“The extremes of society — the very poor and the very rich — fascinated” Susan Sullivan Saiter, an author, freelance journalist, and educator whose work had appeared in The Chicago Sun-Times, The New York Times, Reader’s Digest, The East Hampton Star, Talk magazine, Dan’s Papers, The Southampton Press, and other publications, her family said.
“Exposing injustice was her greatest mission in becoming a journalist,” but “the power of education was another interest,” they said. “She saw inequalities before they became common topics. Her first articles for The New York Times revealed undocumented kids’ experiences and bias against single parents in schools.”
Ms. Saiter had gone undercover into a migrant worker camp with a Latino rights group and “led reporter teams to probe housing discrimination and nursing home abuse.” While the subjects she tackled were serious, “humor and even satire often shaped her writing,” whether it was journalism or fiction, her family wrote, recalling, for example, a story she had written about “a suburban town with marching lawnmowers.” Her beats ranged from public housing to education to the courts, travel, lifestyles, and even animals, and her topics ranged from the Hamptons social scene to equestrian sports, mafia trials, pampered-pet parlors, and celebrity profiles.
Ms. Saiter, who was 76, died of pneumonia on Dec. 27 in Winston-Salem, N.C.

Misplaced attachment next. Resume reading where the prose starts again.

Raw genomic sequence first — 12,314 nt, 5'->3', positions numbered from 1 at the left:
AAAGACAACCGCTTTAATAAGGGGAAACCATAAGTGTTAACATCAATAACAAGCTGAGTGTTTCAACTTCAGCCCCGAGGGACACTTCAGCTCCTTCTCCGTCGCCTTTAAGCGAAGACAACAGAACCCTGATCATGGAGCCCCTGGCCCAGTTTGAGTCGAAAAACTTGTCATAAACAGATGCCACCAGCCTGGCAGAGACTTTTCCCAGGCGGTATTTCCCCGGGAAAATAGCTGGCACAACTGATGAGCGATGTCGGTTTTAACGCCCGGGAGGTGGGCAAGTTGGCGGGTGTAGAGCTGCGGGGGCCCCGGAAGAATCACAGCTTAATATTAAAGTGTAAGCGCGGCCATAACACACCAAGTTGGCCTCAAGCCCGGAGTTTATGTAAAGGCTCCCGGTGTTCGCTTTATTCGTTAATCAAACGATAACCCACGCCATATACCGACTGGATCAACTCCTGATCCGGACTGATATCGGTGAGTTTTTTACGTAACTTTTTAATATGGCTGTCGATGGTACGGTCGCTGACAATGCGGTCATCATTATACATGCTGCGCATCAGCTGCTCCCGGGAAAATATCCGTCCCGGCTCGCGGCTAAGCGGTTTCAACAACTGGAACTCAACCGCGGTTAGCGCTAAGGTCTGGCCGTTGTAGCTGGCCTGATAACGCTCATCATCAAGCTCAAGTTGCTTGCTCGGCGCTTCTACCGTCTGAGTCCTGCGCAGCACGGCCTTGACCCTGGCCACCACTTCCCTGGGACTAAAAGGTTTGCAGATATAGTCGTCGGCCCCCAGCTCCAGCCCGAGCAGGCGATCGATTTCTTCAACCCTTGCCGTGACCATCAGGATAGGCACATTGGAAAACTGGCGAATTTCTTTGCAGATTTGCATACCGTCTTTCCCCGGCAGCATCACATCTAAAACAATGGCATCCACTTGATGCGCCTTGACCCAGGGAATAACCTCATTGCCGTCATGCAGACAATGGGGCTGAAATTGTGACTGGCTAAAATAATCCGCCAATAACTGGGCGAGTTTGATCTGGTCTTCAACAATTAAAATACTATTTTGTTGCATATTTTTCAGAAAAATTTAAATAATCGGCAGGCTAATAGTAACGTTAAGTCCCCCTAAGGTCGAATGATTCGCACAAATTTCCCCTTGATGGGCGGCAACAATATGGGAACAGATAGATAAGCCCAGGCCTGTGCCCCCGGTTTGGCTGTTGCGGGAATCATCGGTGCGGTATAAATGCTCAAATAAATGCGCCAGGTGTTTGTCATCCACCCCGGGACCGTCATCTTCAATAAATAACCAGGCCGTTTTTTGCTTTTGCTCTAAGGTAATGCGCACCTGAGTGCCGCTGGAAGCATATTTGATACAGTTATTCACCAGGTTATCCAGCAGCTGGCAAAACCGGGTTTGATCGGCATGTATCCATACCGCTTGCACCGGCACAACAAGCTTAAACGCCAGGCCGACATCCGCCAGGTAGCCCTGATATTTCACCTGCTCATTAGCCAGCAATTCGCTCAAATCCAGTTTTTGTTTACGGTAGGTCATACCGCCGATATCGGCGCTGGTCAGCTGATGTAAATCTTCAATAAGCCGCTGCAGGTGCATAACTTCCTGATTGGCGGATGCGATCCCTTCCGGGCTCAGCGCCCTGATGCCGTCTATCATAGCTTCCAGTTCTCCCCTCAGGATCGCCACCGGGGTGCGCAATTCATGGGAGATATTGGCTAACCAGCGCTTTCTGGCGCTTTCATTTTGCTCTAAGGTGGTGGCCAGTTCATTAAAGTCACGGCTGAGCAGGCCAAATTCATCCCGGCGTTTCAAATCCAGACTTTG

The author of two published novels, “Cheerleaders Can’t Afford to Be Nice” and “Moira’s Way,” she was working on a novel about the South Fork — “The Hamptons Game” — which had been excerpted in The Star in 2015, and on a memoir.
Ms. Saiter began her career in 1975. She was the managing editor of The Evanston Review in Illinois from 1978 to 1981, a stringer for The New York Times from 1981 to 1984, and a reporter for The Sun-Times from 1984 to 1985.
From 1992 to 2016 she was an adjunct professor at Borough of Manhattan Community College, where she taught English literature, freshman composition, and journalism. She also worked part time as a creative writing instructor at the Writer’s Voice of New York, the New York Open Center, Gilda’s Club, and the cancer center at New York University Hospital.
Ms. Sullivan was born in Alma, Mich., on Sept. 12, 1946, to Andrew Jackson Sullivan and the former Donna Beardsley. She grew up in Michigan, South Dakota, and Pennsylvania. At the University of Michigan she earned a bachelor’s degree in French language and literature, and she had a master’s degree in journalism from Ohio State University.
“She loved France, especially Paris,” her family wrote.
In 1986 she married N.R. (Sonny) Kleinfield, a freelance journalist and author who was a reporter for The New York Times for 40 years. They lived in Manhattan, with a summer house in Water Mill. He survives her.
She attended St. James Episcopal Church in Manhattan, where she was a member of the parish life committee, among many other volunteer activities. On the South Fork, she attended St. Ann’s Episcopal Church in Bridgehampton. A dog walker at animal shelters here, she organized a 2004 benefit polo match for the Southampton Animal Shelter.
Ms. Sullivan enjoyed reading, dogs, horseback riding, jogging on the beach, planting flowers, and cooking.
In addition to her husband, she is survived by two daughters, Samantha Kleinfield and Laura Saiter, both of New York City, and by her siblings, Pat Sullivan of Kalamazoo, Mich., and Mary Grochan of Glen Rock, N.J., and a sister-in-law, Dawn Kleinfield of New Providence, N.J.
A memorial service will be held at St. James Episcopal Church on Madison Avenue on Feb. 1 at 2 p.m., with a reception to follow.
Her family has suggested contributions to the Southampton Animal Shelter Foundation, 102 Old Riverhead Road West, Hampton Bays 11946, or to the Secretariat Center, 4155 Walt Robertson Road, Lexington, Ky. 40511.